Imagine, in winter, after Minneapolis’ latest round of snow, a municipal employee patrolling sidewalks to ensure property owners shovel their sidewalks, as city ordinance requires.
Sounds like one of those “only-in-Minnesota” ideas, right? Well, in a report released Thursday, city officials floated hiring these workers. Their job title? “Snow ambassadors.” (Hey Siri, whaddya call a city employee found in a place that was buried in more than 90 inches last winter?)
In the two-year pilot city staff envision, a pair of snow ambassadors would patrol about 20 miles of Minneapolis’ busiest pedestrian paths, clearing unshoveled sidewalks and handing out warnings to non-compliant property owners for their first offense. A second warning would trigger the usual punishment: The city would hire a contractor to clear their sidewalk, then bill the property owner for it.
Wait, why are we talking about ‘snow ambassadors’?
City data show 95% of Minneapolis property owners complied with the city’s shoveling ordinance last winter. Still, the city received more than 12,000 complaints last winter — and even one uncleared path can create serious mobility hurdles and fall risks for residents who are elderly, have a disability or rely on transit.
Minneapolis City Council member Aisha Chughtai said her mother once broke the cartilage in her knee after a wintertime fall on a slippery pedestrian path.
“She was just walking to the car to get groceries or going to a doctor’s appointment maybe,” Chughtai recounted. “The sidewalk wasn’t properly salted.”
That’s driven some City Council members, including Chughtai, to push the city to take responsibility for plowing all sidewalks after every snowfall.
But in their report Thursday, city staff concluded a municipal sidewalk-shoveling program that would only cover certain streets would cost $27 million its first year alone, enough to gobble up all the new money next year’s already-budgeted property tax levy increase would generate.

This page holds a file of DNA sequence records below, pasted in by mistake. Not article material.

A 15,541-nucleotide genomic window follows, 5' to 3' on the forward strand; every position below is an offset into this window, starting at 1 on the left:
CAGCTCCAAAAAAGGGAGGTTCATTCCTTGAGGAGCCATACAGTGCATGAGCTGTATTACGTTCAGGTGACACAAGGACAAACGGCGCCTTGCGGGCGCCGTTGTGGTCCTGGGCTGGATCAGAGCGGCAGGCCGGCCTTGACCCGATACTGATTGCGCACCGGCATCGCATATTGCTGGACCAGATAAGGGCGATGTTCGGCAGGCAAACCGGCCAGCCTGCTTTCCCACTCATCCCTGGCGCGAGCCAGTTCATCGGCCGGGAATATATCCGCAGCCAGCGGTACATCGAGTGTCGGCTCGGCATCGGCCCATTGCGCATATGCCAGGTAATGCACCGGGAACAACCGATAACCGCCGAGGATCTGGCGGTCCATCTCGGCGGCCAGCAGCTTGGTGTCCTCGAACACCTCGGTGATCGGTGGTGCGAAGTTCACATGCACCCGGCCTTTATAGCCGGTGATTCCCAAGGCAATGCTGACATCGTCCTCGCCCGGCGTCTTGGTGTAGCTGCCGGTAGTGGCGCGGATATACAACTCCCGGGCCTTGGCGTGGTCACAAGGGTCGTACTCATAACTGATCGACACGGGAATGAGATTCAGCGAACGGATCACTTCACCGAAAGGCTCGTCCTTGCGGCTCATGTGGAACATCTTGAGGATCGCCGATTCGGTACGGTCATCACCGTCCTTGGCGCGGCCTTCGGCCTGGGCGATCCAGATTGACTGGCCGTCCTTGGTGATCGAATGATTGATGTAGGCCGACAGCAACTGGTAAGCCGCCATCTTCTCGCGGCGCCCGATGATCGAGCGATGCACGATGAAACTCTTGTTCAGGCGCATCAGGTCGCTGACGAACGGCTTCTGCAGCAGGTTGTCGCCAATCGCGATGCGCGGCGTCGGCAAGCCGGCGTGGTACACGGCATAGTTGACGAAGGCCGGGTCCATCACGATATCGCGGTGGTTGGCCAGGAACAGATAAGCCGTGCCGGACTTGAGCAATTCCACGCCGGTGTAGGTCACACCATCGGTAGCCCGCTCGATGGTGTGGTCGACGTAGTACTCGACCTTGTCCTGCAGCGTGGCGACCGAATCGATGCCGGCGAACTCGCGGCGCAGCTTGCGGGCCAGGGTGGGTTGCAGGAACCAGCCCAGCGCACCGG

Hence: “snow ambassadors” — one of a handful of ideas city staff presented to the City Council as less-costly alternatives.
Why costs quickly add up for a citywide shoveling program
If the city were to enact a municipal shoveling program, the city’s analysis assumes sidewalk plows would roll after every dusting of snow.
The plow would be mounted on special tractors (which the city would need to purchase) and tailed by a Bobcat and trucks to haul away the snow, all driven by both full-time and seasonal employees of the city’s Department of Public Works. They’d both clear snow and apply de-icing treatments. With these assumptions, expanding the program citywide would push the program’s costs well over $40 million per year, city officials said.
The city’s analysis doesn’t contemplate options that might defray the cost of a municipal shoveling program. For example, council member Robin Wonsley — who supports citywide sidewalk plowing — said in an interview last February she would support a “mixed-delivery model,” in which some of the path-clearing work could potentially be farmed out to community groups or contractors.
Chughtai briefly went back and forth with the city’s public works director, Margaret Anderson Kelliher, on the lengths to which the city should go to keep sidewalks clear. The city would need to spend more money to meet its current requirement that residents clear their sidewalks down to bare pavement.
“What we wanted to provide for all of you is the very best estimate of what it means to do a full city-led sidewalk clearing operation that meets our residents’ expectations,” Anderson Kelliher said.